Sat, Nov 01, 2003 - Page 7 News List

Tories close ranks behind Howard

OLD HANDAs the former minister lobbied for the leadership of the Conservative party, supporters trumpeted his experience while critics warned of his lack of popular appeal


Former hard-line Conservative government minister Michael Howard made a bid for the leadership of his ailing party Thursday, with a promise to "lead from the center" and offer a credible alternative to Prime Minister Tony Blair.

Senior Tories have united behind Blair's old adversary, in the hope that his incisive wit and gift for oratory will revive the once-mighty party's sagging fortunes.

"We will expose the govern-ment's failures, not with gleeful pleasure in seeing them fail, but because we urgently want things to be better for our fellow citizens," Howard told a news conference, to roars of approval from party acti-vists.

"I will lead this party from its center. I will call on the talents of all in the party, and the party will expect all to answer the call."

The party's bespectacled treasury spokesman said Tories should not be afraid to "make the case for lower taxes."

But projecting a modern, inclusive image for the traditionalist party, he also promised to help the poorest in society.

Howard, 62, formally announced his candidacy the day after Tory lawmakers tossed aside their old leader, Iain Duncan Smith, in a secret ballot. Many lawmakers were angry that in his two years as leader Duncan Smith had failed to mount a credible challenge to Blair, despite the government's woes over the unpopular war in Iraq.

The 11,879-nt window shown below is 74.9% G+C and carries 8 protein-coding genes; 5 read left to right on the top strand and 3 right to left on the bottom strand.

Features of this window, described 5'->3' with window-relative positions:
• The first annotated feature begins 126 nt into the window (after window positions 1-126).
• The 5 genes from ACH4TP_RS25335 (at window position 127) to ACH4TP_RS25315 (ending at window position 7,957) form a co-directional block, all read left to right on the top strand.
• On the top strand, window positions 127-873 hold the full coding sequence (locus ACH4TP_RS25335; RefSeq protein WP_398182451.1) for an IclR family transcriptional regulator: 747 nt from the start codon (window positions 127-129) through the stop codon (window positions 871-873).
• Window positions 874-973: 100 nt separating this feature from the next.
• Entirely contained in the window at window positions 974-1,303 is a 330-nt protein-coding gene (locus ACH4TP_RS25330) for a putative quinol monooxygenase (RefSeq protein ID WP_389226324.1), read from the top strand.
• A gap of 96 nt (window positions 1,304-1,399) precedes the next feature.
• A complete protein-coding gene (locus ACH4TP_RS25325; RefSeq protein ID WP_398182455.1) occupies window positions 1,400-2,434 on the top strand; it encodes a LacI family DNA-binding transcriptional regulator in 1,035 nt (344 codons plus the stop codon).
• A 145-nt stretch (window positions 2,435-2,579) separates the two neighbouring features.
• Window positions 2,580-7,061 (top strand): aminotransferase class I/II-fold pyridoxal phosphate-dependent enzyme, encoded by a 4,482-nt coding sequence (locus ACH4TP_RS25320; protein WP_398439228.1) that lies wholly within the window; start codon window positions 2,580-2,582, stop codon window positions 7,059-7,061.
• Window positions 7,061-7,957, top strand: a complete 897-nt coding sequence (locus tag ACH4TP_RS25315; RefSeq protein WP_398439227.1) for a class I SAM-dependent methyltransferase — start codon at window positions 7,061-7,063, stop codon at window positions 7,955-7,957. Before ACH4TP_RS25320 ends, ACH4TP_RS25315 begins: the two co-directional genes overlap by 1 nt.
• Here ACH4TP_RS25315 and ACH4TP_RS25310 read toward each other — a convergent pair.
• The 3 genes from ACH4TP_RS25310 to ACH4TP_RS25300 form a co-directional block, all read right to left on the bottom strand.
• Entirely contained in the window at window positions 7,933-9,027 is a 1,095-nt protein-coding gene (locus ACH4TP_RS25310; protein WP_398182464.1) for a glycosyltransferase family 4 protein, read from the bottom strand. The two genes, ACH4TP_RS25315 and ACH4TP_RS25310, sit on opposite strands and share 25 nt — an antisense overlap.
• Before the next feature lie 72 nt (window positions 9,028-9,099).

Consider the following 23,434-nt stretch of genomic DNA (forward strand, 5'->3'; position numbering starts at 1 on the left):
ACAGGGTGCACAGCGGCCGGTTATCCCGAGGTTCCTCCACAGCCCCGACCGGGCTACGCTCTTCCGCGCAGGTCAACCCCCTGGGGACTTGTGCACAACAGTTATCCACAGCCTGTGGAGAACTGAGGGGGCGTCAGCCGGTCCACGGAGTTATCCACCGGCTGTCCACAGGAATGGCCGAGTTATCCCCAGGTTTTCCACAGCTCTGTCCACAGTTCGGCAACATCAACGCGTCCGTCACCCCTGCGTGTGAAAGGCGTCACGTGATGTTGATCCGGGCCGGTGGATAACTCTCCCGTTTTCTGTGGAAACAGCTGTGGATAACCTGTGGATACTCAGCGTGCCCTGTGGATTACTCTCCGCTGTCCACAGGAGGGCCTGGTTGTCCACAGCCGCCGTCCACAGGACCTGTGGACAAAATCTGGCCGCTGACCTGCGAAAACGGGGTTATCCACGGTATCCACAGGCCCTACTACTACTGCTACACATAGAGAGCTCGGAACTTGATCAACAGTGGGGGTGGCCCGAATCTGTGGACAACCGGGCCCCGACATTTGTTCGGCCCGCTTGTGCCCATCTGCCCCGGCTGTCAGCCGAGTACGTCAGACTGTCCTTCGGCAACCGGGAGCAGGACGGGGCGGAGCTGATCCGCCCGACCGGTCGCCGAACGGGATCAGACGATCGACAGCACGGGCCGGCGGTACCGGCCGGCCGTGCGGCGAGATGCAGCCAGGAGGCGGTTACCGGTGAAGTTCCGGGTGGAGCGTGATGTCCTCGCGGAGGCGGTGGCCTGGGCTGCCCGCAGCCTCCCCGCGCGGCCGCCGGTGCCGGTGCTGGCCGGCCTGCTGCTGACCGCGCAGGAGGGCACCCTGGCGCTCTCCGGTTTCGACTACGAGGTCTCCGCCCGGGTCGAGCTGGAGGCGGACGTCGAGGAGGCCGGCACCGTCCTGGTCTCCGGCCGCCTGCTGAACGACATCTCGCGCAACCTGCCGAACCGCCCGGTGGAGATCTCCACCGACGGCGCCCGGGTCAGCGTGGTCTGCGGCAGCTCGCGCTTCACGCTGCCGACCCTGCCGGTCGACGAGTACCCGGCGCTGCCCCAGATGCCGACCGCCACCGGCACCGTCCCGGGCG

But Howard, an intelligent and articulate Cambridge-educated lawyer, is seen as capable of taking on Blair and resuscitating the party.

The Conservatives, once led by the imposing figures of Winston Churchill and Margaret Thatcher, governed Britain for most of the 20th century. But since being swept from power by Blair's Labor Party in 1997, they have been riven by factionalism and internecine squabbling.

Howard emerged as a favorite to replace Duncan Smith on Wednesday after senior party figures said they would not seek the leadership and would support him. Lawmakers are eager to avoid a protracted and divisive leadership battle.

In what appeared to be a gesture toward unifying the party, Howard said he would meet later Thursday with former Treasury chief Kenneth Clarke, a favorite of moderates.

"We will be discussing the best way that we can work together for the future of our party," Howard said.

As a junior minister of the Thatcher government, and Britain's top law enforcement official under Prime Minister John Major, Howard was regarded as a tough, right-wing traditionalist.

Since then he appears to have softened. He promised Thursday to push ahead with centrist polices, many forged under Duncan Smith, and communicate them better to the public.

"Britain offered me a ladder to climb, and put the first rung within my reach," said Howard, whose father was a Romanian Jewish shopkeeper who emigrated to Britain in 1939.

Blair said Thursday he welcomed the prospect of Howard's selection as Tory leader, and looked forward to facing his "old adversary."

Although widely respected by his parliamentary colleagues, critics say that Howard lacks warmth and would not appeal to the wider voting public.

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